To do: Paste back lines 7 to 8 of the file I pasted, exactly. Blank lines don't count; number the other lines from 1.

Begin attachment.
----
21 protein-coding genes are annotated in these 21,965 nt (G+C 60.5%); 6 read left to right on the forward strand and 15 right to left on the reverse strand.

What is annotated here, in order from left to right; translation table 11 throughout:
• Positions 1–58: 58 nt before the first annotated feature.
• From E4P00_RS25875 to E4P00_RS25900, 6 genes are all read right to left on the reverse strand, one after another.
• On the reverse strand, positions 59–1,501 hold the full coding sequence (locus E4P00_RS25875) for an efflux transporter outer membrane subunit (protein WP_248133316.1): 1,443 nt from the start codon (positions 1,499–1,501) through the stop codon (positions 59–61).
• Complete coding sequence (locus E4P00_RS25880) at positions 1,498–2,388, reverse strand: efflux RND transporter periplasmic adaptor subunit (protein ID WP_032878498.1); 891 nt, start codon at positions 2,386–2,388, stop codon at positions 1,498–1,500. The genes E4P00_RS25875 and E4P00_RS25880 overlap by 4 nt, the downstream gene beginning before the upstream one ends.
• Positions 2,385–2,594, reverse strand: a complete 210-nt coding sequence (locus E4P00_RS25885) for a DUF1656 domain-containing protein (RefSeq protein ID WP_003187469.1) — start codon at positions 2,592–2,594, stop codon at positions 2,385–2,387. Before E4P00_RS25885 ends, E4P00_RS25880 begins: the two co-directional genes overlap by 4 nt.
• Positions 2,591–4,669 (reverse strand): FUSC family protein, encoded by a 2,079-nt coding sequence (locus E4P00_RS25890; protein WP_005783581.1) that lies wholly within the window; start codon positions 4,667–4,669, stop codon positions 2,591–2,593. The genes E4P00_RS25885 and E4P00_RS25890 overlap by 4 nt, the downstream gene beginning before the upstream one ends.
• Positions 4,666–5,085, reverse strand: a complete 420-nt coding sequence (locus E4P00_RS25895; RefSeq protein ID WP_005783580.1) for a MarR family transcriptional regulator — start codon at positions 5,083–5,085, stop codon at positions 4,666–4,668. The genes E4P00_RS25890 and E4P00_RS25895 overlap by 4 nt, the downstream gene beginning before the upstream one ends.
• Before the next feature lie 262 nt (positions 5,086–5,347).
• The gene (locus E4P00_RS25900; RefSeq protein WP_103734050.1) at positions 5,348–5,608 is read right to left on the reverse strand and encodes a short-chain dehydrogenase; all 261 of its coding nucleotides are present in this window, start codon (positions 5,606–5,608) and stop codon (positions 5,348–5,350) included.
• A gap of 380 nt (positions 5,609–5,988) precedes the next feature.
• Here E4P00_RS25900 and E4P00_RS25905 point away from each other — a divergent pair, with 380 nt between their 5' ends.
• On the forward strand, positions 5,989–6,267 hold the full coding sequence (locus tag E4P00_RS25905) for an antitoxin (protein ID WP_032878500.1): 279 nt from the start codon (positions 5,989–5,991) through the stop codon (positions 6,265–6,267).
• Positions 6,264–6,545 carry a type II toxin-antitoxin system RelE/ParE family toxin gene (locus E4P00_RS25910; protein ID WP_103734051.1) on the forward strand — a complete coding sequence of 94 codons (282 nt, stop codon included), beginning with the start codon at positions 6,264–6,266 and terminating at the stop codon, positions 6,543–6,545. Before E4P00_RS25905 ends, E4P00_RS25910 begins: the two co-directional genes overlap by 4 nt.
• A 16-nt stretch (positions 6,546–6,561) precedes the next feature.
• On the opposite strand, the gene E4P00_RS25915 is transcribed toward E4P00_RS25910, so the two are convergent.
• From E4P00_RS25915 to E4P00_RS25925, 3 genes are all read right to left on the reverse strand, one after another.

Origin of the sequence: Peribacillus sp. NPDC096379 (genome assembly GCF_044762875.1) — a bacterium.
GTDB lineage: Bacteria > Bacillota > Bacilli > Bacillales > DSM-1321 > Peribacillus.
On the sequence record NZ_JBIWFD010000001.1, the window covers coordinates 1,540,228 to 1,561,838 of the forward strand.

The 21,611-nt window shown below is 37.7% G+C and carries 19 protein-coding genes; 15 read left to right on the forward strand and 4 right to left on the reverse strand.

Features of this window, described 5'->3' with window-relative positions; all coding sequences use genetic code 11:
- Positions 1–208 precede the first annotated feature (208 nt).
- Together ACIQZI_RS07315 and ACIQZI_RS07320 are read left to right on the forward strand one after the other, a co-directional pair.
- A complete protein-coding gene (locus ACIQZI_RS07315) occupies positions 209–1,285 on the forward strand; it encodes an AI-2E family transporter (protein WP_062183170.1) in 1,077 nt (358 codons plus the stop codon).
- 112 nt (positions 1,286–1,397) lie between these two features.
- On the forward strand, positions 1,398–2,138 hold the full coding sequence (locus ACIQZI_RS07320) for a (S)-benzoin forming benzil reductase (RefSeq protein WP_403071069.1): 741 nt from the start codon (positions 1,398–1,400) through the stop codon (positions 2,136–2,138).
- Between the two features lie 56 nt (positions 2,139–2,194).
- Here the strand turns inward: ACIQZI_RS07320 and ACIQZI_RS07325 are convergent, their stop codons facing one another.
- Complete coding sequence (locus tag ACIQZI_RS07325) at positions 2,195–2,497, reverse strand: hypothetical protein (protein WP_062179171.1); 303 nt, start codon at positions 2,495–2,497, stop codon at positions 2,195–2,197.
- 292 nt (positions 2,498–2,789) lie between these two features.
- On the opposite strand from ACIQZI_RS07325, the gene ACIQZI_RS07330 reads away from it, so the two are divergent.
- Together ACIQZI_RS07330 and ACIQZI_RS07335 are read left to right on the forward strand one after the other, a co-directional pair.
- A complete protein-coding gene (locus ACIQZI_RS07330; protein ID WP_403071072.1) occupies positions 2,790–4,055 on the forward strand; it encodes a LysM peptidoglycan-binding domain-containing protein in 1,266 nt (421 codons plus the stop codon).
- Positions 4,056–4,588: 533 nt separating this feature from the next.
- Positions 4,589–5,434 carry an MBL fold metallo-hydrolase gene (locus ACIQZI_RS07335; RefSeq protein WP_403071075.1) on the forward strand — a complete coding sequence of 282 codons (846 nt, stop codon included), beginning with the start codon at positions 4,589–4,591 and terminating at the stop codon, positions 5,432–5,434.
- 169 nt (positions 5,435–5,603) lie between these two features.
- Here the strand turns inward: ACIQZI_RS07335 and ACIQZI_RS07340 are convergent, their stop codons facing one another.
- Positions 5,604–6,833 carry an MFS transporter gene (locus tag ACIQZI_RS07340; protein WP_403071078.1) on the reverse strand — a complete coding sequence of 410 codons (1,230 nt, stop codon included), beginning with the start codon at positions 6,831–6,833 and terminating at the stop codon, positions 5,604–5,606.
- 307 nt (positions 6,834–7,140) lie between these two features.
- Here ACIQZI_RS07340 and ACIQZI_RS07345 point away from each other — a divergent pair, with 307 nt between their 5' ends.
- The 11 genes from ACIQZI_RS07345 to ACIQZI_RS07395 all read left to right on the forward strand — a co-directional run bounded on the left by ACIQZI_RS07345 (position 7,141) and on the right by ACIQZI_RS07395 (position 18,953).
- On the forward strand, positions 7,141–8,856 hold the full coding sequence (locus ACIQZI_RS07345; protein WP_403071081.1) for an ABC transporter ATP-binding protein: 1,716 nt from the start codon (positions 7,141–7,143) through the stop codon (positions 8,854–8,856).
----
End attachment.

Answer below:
• Positions 2,385–2,594, reverse strand: a complete 210-nt coding sequence (locus E4P00_RS25885) for a DUF1656 domain-containing protein (RefSeq protein ID WP_003187469.1) — start codon at positions 2,592–2,594, stop codon at positions 2,385–2,387. Before E4P00_RS25885 ends, E4P00_RS25880 begins: the two co-directional genes overlap by 4 nt.
• Positions 2,591–4,669 (reverse strand): FUSC family protein, encoded by a 2,079-nt coding sequence (locus E4P00_RS25890; protein WP_005783581.1) that lies wholly within the window; start codon positions 4,667–4,669, stop codon positions 2,591–2,593. The genes E4P00_RS25885 and E4P00_RS25890 overlap by 4 nt, the downstream gene beginning before the upstream one ends.